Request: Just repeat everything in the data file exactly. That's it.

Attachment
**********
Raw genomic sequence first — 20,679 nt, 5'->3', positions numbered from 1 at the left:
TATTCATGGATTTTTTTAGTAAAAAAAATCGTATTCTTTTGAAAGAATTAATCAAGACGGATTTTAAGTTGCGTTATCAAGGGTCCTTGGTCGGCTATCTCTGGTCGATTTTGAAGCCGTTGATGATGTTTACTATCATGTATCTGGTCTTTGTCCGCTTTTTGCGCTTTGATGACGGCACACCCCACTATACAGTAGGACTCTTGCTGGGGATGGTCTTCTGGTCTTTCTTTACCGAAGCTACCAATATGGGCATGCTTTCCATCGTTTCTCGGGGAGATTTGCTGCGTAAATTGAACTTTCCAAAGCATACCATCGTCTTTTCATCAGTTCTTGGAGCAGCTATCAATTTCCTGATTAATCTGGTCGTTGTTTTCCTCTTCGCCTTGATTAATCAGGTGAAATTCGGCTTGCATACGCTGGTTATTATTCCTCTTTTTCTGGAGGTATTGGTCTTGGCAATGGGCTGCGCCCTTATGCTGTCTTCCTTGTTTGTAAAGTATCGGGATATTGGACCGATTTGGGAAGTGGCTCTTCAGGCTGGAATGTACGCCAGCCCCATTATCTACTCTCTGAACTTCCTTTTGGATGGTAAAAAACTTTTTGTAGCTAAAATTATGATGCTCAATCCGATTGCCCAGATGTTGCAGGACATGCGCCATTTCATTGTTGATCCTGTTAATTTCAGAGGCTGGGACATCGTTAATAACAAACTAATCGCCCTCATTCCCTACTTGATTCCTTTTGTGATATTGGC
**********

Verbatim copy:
Raw genomic sequence first — 20,679 nt, 5'->3', positions numbered from 1 at the left:
TATTCATGGATTTTTTTAGTAAAAAAAATCGTATTCTTTTGAAAGAATTAATCAAGACGGATTTTAAGTTGCGTTATCAAGGGTCCTTGGTCGGCTATCTCTGGTCGATTTTGAAGCCGTTGATGATGTTTACTATCATGTATCTGGTCTTTGTCCGCTTTTTGCGCTTTGATGACGGCACACCCCACTATACAGTAGGACTCTTGCTGGGGATGGTCTTCTGGTCTTTCTTTACCGAAGCTACCAATATGGGCATGCTTTCCATCGTTTCTCGGGGAGATTTGCTGCGTAAATTGAACTTTCCAAAGCATACCATCGTCTTTTCATCAGTTCTTGGAGCAGCTATCAATTTCCTGATTAATCTGGTCGTTGTTTTCCTCTTCGCCTTGATTAATCAGGTGAAATTCGGCTTGCATACGCTGGTTATTATTCCTCTTTTTCTGGAGGTATTGGTCTTGGCAATGGGCTGCGCCCTTATGCTGTCTTCCTTGTTTGTAAAGTATCGGGATATTGGACCGATTTGGGAAGTGGCTCTTCAGGCTGGAATGTACGCCAGCCCCATTATCTACTCTCTGAACTTCCTTTTGGATGGTAAAAAACTTTTTGTAGCTAAAATTATGATGCTCAATCCGATTGCCCAGATGTTGCAGGACATGCGCCATTTCATTGTTGATCCTGTTAATTTCAGAGGCTGGGACATCGTTAATAACAAACTAATCGCCCTCATTCCCTACTTGATTCCTTTTGTGATATTGGC